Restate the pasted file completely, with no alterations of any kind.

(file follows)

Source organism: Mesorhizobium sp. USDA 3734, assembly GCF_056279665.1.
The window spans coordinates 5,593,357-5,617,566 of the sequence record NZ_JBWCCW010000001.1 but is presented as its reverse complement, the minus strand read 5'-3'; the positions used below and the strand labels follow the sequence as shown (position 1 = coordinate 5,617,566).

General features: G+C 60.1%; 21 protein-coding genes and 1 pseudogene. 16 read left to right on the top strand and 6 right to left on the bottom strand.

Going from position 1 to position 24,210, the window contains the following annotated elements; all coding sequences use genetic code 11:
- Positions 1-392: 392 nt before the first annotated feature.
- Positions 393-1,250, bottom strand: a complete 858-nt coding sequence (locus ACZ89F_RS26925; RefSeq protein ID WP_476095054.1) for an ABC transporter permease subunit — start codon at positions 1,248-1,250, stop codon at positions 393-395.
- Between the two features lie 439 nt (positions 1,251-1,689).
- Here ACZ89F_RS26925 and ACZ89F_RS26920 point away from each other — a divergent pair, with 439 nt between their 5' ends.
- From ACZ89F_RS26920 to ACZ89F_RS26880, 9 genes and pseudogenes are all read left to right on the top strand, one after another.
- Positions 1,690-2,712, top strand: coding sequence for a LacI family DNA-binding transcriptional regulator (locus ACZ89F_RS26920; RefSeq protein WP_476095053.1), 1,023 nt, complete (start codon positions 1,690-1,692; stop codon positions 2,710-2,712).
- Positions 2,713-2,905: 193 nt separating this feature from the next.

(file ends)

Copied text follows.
Source organism: Mesorhizobium sp. USDA 3734, assembly GCF_056279665.1.
The window spans coordinates 5,593,357-5,617,566 of the sequence record NZ_JBWCCW010000001.1 but is presented as its reverse complement, the minus strand read 5'-3'; the positions used below and the strand labels follow the sequence as shown (position 1 = coordinate 5,617,566).

General features: G+C 60.1%; 21 protein-coding genes and 1 pseudogene. 16 read left to right on the top strand and 6 right to left on the bottom strand.

Going from position 1 to position 24,210, the window contains the following annotated elements; all coding sequences use genetic code 11:
- Positions 1-392: 392 nt before the first annotated feature.
- Positions 393-1,250, bottom strand: a complete 858-nt coding sequence (locus ACZ89F_RS26925; RefSeq protein ID WP_476095054.1) for an ABC transporter permease subunit — start codon at positions 1,248-1,250, stop codon at positions 393-395.
- Between the two features lie 439 nt (positions 1,251-1,689).
- Here ACZ89F_RS26925 and ACZ89F_RS26920 point away from each other — a divergent pair, with 439 nt between their 5' ends.
- From ACZ89F_RS26920 to ACZ89F_RS26880, 9 genes and pseudogenes are all read left to right on the top strand, one after another.
- Positions 1,690-2,712, top strand: coding sequence for a LacI family DNA-binding transcriptional regulator (locus ACZ89F_RS26920; RefSeq protein WP_476095053.1), 1,023 nt, complete (start codon positions 1,690-1,692; stop codon positions 2,710-2,712).
- Positions 2,713-2,905: 193 nt separating this feature from the next.